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Germany eyes title as fans get ready for Euro 2024 party

They went out of the next two World Cups in the group stage, their worst showing in over 80 years, and exited the last Euros in the round of 16.

Germany eyes title as fans get ready for Euro 2024 party
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Fan park activation at Berlin's Brandenburg Gate

BERLIN: Germany begins its quest for a first major title in a decade as the Euro 2024 hosts play their Group A opener against Scotland on Friday to kick off the tournament and what the country hopes will be a month-long party for visiting fans.

Germany have won four World Cups and three European Championships but its stellar tournament reputation has been somewhat tarnished with a series of failures since their 2014 World Cup victory in Brazil.

They went out of the next two World Cups in the group stage, their worst showing in over 80 years, and exited the last Euros in the round of 16.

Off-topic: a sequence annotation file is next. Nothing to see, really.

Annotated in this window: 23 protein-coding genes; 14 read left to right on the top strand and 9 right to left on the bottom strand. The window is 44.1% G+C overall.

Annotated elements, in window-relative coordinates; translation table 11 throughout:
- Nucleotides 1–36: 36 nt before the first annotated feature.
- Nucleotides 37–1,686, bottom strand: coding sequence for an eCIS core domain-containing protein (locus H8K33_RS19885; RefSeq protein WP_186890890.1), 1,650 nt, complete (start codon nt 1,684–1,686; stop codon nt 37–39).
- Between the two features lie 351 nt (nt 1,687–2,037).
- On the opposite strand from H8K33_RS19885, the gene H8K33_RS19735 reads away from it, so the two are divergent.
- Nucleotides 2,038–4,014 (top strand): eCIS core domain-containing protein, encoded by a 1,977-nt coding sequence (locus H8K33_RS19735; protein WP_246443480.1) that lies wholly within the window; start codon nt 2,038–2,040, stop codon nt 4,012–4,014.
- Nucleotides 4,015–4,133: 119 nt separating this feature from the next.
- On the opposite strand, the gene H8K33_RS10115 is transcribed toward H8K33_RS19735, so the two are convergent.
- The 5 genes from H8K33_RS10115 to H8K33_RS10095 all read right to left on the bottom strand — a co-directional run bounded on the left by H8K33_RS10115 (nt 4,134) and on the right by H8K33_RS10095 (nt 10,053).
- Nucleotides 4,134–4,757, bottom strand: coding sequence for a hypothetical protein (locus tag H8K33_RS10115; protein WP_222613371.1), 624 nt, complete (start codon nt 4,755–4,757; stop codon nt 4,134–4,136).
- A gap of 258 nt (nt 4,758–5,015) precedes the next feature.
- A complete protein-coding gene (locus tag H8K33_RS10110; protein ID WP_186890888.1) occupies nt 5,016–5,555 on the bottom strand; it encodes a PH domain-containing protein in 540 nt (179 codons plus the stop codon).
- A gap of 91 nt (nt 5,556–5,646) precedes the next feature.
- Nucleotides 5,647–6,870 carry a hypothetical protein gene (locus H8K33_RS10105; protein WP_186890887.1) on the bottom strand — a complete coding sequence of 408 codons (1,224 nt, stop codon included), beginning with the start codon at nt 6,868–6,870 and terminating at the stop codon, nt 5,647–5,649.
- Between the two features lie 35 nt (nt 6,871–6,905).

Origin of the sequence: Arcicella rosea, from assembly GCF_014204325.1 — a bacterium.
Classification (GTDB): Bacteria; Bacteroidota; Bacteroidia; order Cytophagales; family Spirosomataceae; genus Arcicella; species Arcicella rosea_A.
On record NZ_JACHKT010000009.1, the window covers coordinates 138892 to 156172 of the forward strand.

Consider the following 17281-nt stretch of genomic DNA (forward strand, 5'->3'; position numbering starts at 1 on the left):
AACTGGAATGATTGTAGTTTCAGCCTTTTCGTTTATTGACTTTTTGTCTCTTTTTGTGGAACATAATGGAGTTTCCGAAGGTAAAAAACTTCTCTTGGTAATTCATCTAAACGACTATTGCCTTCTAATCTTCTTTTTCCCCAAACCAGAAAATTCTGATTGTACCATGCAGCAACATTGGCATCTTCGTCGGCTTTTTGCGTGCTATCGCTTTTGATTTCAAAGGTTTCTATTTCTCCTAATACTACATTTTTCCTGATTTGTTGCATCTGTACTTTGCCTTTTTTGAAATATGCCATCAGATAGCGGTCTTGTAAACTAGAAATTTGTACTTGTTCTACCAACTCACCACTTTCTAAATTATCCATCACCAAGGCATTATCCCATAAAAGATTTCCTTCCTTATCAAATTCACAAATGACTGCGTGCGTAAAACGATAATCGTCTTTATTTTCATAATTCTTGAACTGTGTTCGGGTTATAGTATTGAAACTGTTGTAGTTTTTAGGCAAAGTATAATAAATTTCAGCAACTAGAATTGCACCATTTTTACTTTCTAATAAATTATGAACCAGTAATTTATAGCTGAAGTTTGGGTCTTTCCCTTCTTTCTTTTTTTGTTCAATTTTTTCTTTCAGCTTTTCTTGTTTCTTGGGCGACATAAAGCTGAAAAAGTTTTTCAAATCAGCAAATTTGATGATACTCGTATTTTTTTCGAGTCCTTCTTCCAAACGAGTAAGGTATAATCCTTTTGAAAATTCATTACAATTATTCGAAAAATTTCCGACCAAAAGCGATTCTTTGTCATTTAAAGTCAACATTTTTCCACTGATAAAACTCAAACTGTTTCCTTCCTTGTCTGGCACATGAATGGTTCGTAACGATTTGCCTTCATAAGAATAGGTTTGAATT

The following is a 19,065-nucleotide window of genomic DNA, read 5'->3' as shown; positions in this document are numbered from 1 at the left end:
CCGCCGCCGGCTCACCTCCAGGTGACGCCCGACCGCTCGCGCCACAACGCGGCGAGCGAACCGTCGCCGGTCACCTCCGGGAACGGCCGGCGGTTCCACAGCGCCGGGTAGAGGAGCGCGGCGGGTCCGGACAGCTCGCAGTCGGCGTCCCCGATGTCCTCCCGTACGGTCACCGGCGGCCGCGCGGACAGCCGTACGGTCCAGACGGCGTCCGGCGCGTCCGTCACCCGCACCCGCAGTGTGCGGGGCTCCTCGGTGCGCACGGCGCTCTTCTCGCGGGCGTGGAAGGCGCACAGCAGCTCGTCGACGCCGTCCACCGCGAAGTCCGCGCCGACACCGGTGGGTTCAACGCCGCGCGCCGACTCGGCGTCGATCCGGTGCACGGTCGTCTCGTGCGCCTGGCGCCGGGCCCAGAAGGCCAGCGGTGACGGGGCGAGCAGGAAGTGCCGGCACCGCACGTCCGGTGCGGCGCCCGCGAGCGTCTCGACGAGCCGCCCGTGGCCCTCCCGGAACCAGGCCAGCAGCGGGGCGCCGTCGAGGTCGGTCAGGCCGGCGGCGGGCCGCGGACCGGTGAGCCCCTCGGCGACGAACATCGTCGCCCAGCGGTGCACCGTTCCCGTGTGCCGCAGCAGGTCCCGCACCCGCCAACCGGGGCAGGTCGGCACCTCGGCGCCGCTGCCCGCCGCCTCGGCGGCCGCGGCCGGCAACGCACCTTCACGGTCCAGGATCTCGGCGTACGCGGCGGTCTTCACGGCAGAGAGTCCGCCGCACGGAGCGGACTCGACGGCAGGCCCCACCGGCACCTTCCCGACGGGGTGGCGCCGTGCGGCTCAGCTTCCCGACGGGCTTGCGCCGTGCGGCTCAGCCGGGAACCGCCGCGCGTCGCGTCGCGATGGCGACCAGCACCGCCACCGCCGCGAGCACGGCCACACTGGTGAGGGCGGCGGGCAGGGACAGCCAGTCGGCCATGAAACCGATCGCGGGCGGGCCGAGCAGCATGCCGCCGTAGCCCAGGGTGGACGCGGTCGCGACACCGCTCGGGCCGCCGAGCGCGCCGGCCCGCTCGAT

With the tournament on home soil, there is only one outcome that will satisfy Germany’s fans, who are desperate for the success they once took for granted: winning the title.

Despite their 2022 World Cup disappointment, a string of terrible results since, including a 4-1 home defeat to Japan back in September, and a change of coach a month later, the Germans still have their eyes on the big prize.

Coach Julian Nagelsmann, who took over in October 2023, made that clear only days before the tournament. “The normal ambition: we want to win it,” Nagelsmann said of the team’s goal.

His team are banking on a mix of hugely talented young players, including Jamal Musiala and newly-crowned Bundesliga champion Florian Wirtz, and experienced veterans such as 2014 World Cup winners Manuel Neuer, Thomas Mueller and Toni Kroos.

TITLE AMBITIONS

The big question remains their goal-scoring ability with Kai Havertz, far from a natural number nine, being their first-choice striker. BVB forward Niclas Fuellkrug will be on the bench.

They will need to underline those big ambitions against the Scots, who are playing in back-to-back European Championships for the first time since 1996.

Scotland, clear underdogs, are hoping for an early upset that could help guide them through the group stage for the first time in 11 international tournaments.

Apart from success on the pitch, the host country is also banking on a wave of enthusiasm from their own fans as well as an estimated 2.7 million visitors for the June 14-July 14 event.

Large fan zones have been set up across all major cities, including Berlin’s massive fan space, stretching from the iconic Brandenburg gate far into the west of the city.

Agencies
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